Bringing new customers to your Shopify ecommerce store is exciting. It proves demand for your products or services, and suggests your marketing is having a positive effect. To achieve long-term success, however, it’s crucial that you retain customers, bringing them back for future purchases. 

Harvard Business Review reports that acquiring a new customer is between 5 and 25 times more expensive than retaining one you already have. What’s more, research by consulting firm Bain shows increasing customer retention rates by just 5% increases profits by 25% to 95%

Additionally, those loyal customers tend to spend more money. A common rule of thumb is that 80% of a company’s profits come from about 20% of customers. Your new customers could become your best customers, capable of keeping your Shopify store profitable.

Curious about how you can retain more customers and increase customer loyalty? In this article, we’ll share five customer retention strategies you can use to up your Shopify customer retention rate. 

Key takeaways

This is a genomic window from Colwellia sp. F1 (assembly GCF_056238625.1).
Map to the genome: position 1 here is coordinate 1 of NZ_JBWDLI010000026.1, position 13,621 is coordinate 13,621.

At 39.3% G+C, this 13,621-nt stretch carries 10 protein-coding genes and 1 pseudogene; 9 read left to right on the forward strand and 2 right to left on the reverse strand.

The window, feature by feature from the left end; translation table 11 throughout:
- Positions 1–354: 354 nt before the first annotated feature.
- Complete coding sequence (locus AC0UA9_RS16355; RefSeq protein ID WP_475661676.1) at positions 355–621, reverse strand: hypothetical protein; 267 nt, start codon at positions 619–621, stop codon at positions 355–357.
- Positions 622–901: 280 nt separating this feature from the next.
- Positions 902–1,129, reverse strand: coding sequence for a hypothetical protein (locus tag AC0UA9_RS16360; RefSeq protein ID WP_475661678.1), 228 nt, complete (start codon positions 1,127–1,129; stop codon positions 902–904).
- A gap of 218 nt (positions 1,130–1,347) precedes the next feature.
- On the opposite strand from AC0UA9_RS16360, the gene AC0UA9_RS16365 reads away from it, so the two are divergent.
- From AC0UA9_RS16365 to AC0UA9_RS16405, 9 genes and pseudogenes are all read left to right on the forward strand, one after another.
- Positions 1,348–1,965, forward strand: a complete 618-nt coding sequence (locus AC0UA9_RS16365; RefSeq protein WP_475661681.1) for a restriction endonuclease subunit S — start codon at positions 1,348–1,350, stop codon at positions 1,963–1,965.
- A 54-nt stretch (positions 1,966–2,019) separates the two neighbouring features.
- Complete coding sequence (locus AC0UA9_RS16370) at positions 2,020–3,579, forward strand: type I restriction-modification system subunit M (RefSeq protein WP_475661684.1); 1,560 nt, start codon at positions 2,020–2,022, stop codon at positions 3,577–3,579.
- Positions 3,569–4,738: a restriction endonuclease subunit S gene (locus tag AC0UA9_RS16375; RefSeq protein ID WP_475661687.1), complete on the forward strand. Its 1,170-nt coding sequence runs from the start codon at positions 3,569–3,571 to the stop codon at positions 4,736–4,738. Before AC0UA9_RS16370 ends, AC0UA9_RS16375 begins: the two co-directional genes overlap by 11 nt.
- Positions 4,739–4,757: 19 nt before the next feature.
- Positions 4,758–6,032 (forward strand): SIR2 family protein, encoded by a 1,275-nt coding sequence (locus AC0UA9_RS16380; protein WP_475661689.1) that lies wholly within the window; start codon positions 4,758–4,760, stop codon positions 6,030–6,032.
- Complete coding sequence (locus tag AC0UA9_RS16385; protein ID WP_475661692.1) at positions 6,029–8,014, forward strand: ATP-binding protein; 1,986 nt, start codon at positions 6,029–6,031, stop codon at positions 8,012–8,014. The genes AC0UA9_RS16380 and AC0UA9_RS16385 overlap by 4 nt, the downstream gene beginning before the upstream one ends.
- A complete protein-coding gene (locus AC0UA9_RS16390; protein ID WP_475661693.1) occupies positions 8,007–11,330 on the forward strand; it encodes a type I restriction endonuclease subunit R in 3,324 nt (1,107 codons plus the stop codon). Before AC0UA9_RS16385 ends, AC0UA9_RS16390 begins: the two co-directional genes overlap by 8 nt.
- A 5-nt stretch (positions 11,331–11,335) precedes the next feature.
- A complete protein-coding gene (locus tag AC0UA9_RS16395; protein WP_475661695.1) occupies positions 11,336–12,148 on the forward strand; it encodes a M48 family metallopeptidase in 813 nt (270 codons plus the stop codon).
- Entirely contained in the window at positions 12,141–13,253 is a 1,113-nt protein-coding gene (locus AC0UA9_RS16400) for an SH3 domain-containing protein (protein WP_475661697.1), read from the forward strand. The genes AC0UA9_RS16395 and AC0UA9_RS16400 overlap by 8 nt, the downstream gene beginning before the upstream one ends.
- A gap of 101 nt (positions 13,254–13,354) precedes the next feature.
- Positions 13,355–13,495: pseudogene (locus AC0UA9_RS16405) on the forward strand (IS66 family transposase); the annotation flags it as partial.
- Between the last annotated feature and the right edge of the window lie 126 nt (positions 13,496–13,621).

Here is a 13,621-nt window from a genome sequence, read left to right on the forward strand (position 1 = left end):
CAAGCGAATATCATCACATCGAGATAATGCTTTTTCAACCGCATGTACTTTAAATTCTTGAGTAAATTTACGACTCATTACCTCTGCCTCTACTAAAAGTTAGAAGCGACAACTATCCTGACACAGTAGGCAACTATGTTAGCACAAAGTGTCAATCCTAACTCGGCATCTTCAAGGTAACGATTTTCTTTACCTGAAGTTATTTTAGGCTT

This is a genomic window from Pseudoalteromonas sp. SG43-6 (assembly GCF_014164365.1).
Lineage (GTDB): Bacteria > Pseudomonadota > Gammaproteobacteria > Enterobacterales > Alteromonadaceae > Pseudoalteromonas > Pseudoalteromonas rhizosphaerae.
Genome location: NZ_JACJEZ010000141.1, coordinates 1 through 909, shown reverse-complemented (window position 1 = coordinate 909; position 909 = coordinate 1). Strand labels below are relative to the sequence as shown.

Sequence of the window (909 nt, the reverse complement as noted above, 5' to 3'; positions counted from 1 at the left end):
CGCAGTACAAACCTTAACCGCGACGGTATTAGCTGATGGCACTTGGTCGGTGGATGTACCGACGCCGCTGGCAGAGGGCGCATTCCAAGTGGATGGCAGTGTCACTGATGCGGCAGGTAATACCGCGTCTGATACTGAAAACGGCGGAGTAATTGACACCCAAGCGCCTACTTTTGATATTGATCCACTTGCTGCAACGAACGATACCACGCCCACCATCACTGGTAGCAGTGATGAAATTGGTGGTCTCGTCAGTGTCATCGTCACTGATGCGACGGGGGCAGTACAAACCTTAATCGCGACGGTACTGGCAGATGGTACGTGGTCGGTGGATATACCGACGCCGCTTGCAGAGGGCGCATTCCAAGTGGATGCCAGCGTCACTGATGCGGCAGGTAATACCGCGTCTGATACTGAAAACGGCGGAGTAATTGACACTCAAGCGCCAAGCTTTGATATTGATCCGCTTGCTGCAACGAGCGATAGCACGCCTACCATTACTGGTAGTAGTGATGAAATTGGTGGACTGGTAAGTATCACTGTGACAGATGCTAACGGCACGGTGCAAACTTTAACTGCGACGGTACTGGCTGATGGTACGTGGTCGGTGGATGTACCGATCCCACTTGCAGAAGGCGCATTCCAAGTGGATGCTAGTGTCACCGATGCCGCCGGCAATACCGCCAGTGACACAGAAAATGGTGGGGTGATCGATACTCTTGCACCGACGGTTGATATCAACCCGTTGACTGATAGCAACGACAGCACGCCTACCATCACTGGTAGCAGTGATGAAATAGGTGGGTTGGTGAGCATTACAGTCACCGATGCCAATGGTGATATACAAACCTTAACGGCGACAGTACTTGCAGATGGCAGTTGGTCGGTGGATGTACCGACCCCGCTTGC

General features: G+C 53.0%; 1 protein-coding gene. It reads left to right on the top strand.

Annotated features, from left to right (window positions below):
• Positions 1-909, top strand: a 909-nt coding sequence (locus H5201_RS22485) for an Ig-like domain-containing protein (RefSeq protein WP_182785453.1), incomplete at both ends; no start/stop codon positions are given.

• Customer retention is vital to the profitability of Shopify stores.
  • There are numerous methods business owners can employ to help boost their customer retention rates, including improving the customer experience, incentivizing referrals, making personalized product recommendations, creating a loyalty program, and offering subscription services.
  • It’s crucial to accurately measure customer retention rates to monitor the effectiveness of your efforts.

Why customer retention is vital for your ecommerce store 

A study from Bain & Company suggests that ecommerce companies won’t break even on one-time shoppers. In other words, you need existing customers to come back to recoup your acquisition expenses.